We stumbled upon a curious discussion by DELTA FM Radio broadcasting on 97.0 in their ‘Okwenyu Kede Delta (Wake up with Delta) morning programme on 8th August 2016. The hosts, Okia Bruno and Joshua Imalingat Mabior were engaging listeners and their online community on the report that; “During the Cabinet Retreat in Kyankwanzi on Sunday, President Museveni tasked Security Minister Lt Gen Henry Tumukunde to take the lead in fighting corruption. The report The ministers, permanent secretaries and members of the NRM central executive committee unanimously endorsed the President’s proposal on account that the Inspector General of Government lacks the capacity to fight corruption because the office is understaffed and under-facilitated’. That if true is a very unconstitutional action that should not pass unchallenged! “Their diagnosis was correct but their drug prescription was flawed” continues the DELTA report and a majority of the comments on the facebook post (<iframe src="https://www.facebook.com/plugins/post.php?href=https%3A%2F%2Fwww.facebook.com%2Fdeltaradio.soccom%2Fposts%2F160886621008852&width=500" width="500" height="278" style="border:none;overflow:hidden" scrolling="no" frameborder="0" allowTransparency="true"></iframe>) pointed accusing fingers elsewhere as the cause of galloping corruption in Uganda.

For quite some time and even recently; the IGG Justice Irene Mulyagonja has lamented about the disempowerment of the Inspectorate of Government, a constitutional institution, in the proper discharge of its mandate. Much as this might be interpreted to be a routine lament or even a case of a poor-work-man-blaming-their-tools; TAC notes that a lot of the challenges crippling the Inspectorate can be fixed by the relevant administrative, policy and financial interventions. The retreat instead of arrogating themselves power to overshadow a constitutional institution should rather have targeted their well intentioned conversations to more constructive means of ensuring that the IGG delivers her mandate.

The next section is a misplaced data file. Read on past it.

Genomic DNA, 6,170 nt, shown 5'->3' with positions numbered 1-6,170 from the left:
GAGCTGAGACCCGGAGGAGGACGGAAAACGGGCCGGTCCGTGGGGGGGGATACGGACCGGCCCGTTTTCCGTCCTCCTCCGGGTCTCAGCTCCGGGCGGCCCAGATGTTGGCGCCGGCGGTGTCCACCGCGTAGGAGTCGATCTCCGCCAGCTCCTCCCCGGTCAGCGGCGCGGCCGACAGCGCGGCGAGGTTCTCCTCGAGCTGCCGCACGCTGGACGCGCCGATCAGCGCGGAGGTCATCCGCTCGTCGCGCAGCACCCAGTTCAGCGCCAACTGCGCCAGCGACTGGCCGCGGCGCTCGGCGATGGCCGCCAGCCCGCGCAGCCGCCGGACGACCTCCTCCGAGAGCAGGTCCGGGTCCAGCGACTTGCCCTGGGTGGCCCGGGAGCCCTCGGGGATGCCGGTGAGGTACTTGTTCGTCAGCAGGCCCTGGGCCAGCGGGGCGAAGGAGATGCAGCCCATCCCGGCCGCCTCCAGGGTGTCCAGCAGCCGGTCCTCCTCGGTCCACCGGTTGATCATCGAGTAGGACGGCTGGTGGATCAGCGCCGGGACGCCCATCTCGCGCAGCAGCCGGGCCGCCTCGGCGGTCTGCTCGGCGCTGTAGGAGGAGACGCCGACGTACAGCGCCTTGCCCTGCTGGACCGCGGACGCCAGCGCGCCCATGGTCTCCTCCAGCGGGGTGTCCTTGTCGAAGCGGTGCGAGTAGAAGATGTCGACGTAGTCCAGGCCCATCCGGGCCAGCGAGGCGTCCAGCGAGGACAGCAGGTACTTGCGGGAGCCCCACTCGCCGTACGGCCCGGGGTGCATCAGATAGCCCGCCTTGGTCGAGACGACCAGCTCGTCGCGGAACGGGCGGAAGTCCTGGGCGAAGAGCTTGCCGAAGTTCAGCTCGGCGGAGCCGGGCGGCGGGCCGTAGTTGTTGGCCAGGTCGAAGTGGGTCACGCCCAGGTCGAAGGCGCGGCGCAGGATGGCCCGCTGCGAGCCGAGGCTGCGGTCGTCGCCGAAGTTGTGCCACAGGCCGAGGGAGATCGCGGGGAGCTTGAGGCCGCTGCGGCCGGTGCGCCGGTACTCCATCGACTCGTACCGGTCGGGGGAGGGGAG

Indeed many people will argue that pragmatism should lead in the resolution of this fight against corruption conundrum Uganda finds itself in and that this retreat resolution is sign of the much demanded ‘political will’. On that we also respectfully note that corruption is a governance issue and should be dealt with from the perspective of a quest to improve good governance. Good governance by itself is indicated by the strength of formal institutions and a fierce determination to play by the rules even when s short cut could seem attractive. In that regard; TAC therefore calls for the upholding of Chapter 13 of the Constitution in regard to the Inspectorate of Government. Regional offices need additional staff to clear the backlog and improve on the Inspectorate’s response speed. ‘Political Will’ needs to be demonstrated not in assigning a politician to lead the struggle (that could easily be diverted to political score setting) but in politicians supporting the constitutionally mandated institution to discharge its functions.

So let Lt. Gen Henry Tumukunde focus on the real security issues (killings, refugee upsurge, violent land conflicts etc) so that corruption which has taken on criminal and civil law aspects in our legal regime is left to technical persons who will be able to secure for us untainted convictions. Let not the retreat assume that this is as simple as reassigning a lead agency. If that was their intention; then their work is still undone. 



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